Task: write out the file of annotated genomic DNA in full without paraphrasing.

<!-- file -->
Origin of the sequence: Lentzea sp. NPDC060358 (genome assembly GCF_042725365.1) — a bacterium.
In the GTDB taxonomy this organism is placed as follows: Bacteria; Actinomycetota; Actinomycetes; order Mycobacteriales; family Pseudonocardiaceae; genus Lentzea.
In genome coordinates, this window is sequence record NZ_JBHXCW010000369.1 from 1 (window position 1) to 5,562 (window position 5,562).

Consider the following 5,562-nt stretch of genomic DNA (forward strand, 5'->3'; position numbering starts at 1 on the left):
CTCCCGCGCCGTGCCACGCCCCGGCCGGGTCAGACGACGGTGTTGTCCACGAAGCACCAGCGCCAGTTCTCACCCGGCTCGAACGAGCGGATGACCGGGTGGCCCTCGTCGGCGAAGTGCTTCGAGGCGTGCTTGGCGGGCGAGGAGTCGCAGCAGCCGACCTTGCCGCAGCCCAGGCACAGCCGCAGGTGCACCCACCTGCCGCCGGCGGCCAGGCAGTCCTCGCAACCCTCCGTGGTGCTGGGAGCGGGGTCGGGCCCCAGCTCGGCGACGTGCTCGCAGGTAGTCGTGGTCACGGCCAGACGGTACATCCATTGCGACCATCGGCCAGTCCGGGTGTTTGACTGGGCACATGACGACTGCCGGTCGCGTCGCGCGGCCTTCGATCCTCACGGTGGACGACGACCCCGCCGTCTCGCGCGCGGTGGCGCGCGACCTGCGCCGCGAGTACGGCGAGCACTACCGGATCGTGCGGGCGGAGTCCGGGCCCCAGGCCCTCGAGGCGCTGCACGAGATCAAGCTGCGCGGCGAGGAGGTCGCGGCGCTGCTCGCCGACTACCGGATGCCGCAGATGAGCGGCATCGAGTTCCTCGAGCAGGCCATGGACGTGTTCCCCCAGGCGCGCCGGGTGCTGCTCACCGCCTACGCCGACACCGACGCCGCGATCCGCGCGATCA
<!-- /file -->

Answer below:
Origin of the sequence: Lentzea sp. NPDC060358 (genome assembly GCF_042725365.1) — a bacterium.
In the GTDB taxonomy this organism is placed as follows: Bacteria; Actinomycetota; Actinomycetes; order Mycobacteriales; family Pseudonocardiaceae; genus Lentzea.
In genome coordinates, this window is sequence record NZ_JBHXCW010000369.1 from 1 (window position 1) to 5,562 (window position 5,562).

Consider the following 5,562-nt stretch of genomic DNA (forward strand, 5'->3'; position numbering starts at 1 on the left):
CTCCCGCGCCGTGCCACGCCCCGGCCGGGTCAGACGACGGTGTTGTCCACGAAGCACCAGCGCCAGTTCTCACCCGGCTCGAACGAGCGGATGACCGGGTGGCCCTCGTCGGCGAAGTGCTTCGAGGCGTGCTTGGCGGGCGAGGAGTCGCAGCAGCCGACCTTGCCGCAGCCCAGGCACAGCCGCAGGTGCACCCACCTGCCGCCGGCGGCCAGGCAGTCCTCGCAACCCTCCGTGGTGCTGGGAGCGGGGTCGGGCCCCAGCTCGGCGACGTGCTCGCAGGTAGTCGTGGTCACGGCCAGACGGTACATCCATTGCGACCATCGGCCAGTCCGGGTGTTTGACTGGGCACATGACGACTGCCGGTCGCGTCGCGCGGCCTTCGATCCTCACGGTGGACGACGACCCCGCCGTCTCGCGCGCGGTGGCGCGCGACCTGCGCCGCGAGTACGGCGAGCACTACCGGATCGTGCGGGCGGAGTCCGGGCCCCAGGCCCTCGAGGCGCTGCACGAGATCAAGCTGCGCGGCGAGGAGGTCGCGGCGCTGCTCGCCGACTACCGGATGCCGCAGATGAGCGGCATCGAGTTCCTCGAGCAGGCCATGGACGTGTTCCCCCAGGCGCGCCGGGTGCTGCTCACCGCCTACGCCGACACCGACGCCGCGATCCGCGCGATCA